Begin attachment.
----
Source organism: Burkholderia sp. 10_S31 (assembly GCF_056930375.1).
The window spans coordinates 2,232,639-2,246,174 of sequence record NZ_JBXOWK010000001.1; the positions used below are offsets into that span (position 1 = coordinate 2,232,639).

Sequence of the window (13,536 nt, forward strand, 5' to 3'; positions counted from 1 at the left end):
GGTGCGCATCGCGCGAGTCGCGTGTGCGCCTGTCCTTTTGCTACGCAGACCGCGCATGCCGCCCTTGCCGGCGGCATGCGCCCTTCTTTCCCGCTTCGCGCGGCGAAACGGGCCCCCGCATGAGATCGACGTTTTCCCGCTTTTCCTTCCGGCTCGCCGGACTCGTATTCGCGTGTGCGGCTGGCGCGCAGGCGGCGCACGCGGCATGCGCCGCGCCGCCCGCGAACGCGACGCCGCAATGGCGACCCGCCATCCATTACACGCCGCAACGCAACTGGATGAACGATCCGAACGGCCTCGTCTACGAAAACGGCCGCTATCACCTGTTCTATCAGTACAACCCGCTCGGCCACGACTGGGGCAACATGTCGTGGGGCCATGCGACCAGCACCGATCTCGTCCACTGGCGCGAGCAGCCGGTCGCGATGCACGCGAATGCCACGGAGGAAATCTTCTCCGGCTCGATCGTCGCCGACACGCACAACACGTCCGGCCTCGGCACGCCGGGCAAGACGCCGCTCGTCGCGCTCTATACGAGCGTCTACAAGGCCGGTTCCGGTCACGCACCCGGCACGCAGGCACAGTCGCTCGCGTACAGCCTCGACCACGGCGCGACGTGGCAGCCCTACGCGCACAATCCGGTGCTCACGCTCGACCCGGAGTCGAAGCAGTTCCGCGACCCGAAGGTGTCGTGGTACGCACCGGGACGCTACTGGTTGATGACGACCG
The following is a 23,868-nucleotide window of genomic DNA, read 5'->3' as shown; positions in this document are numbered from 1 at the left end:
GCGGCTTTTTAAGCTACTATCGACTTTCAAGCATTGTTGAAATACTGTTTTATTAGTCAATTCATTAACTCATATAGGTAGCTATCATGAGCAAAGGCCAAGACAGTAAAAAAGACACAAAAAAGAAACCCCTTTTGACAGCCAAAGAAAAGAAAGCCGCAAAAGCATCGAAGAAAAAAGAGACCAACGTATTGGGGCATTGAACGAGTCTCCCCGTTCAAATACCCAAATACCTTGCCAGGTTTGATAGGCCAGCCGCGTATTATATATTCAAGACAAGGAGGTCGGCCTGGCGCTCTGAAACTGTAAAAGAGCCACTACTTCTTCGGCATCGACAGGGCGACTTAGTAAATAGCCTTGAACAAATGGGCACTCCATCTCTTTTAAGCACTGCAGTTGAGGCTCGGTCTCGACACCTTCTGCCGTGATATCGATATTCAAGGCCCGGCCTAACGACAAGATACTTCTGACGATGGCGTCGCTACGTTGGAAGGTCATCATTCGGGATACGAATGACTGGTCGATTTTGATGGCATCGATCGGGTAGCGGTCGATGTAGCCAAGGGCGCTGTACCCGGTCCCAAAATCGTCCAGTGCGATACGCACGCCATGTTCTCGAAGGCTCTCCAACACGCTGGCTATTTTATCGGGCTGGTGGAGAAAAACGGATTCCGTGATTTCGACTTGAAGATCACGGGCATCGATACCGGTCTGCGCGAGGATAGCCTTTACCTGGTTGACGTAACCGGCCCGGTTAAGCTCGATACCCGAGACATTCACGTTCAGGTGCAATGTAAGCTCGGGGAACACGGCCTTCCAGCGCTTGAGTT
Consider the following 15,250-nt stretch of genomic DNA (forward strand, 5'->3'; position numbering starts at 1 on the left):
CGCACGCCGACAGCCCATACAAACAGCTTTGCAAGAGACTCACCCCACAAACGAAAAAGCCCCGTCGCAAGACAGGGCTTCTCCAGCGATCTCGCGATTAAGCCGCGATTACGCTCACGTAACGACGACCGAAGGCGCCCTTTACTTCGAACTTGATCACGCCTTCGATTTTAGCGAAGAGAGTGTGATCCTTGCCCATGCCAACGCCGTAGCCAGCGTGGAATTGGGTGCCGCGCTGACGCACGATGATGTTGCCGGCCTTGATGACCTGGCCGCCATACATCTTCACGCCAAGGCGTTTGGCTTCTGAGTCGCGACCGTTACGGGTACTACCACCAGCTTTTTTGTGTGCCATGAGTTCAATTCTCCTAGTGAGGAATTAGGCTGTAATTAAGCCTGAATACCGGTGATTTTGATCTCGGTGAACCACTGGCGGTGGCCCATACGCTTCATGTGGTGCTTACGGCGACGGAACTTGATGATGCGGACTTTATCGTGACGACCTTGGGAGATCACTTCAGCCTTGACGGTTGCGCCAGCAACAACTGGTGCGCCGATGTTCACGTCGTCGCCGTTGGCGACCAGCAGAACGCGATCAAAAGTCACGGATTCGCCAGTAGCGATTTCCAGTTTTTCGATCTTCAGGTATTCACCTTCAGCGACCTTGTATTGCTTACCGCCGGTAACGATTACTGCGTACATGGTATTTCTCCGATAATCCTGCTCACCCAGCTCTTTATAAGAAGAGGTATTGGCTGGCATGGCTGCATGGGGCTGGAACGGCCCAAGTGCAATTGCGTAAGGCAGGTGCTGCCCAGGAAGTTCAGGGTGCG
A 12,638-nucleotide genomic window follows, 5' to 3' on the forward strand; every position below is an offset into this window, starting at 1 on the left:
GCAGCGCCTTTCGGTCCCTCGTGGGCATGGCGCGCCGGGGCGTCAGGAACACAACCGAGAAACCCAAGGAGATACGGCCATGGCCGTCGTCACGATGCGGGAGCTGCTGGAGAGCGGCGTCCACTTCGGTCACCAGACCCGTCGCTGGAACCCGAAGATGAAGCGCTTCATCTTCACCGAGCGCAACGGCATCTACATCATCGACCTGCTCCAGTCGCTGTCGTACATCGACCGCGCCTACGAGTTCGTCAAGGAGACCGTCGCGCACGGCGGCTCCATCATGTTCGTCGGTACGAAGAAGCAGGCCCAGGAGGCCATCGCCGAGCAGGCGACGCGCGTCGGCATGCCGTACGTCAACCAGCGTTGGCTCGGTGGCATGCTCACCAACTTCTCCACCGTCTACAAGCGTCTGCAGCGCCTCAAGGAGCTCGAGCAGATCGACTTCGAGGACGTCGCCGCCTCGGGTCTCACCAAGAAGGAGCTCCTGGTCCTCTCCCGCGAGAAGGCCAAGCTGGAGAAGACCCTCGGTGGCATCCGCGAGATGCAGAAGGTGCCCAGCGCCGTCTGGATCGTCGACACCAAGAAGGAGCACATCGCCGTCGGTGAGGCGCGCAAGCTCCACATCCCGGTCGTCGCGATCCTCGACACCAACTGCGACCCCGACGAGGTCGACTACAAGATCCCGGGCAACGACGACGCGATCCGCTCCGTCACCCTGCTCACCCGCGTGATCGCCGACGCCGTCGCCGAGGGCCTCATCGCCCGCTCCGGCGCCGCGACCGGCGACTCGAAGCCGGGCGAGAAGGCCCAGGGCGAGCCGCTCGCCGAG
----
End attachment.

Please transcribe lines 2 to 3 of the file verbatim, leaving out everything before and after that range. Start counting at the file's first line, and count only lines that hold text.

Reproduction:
The window spans coordinates 2,232,639-2,246,174 of sequence record NZ_JBXOWK010000001.1; the positions used below are offsets into that span (position 1 = coordinate 2,232,639).

Sequence of the window (13,536 nt, forward strand, 5' to 3'; positions counted from 1 at the left end):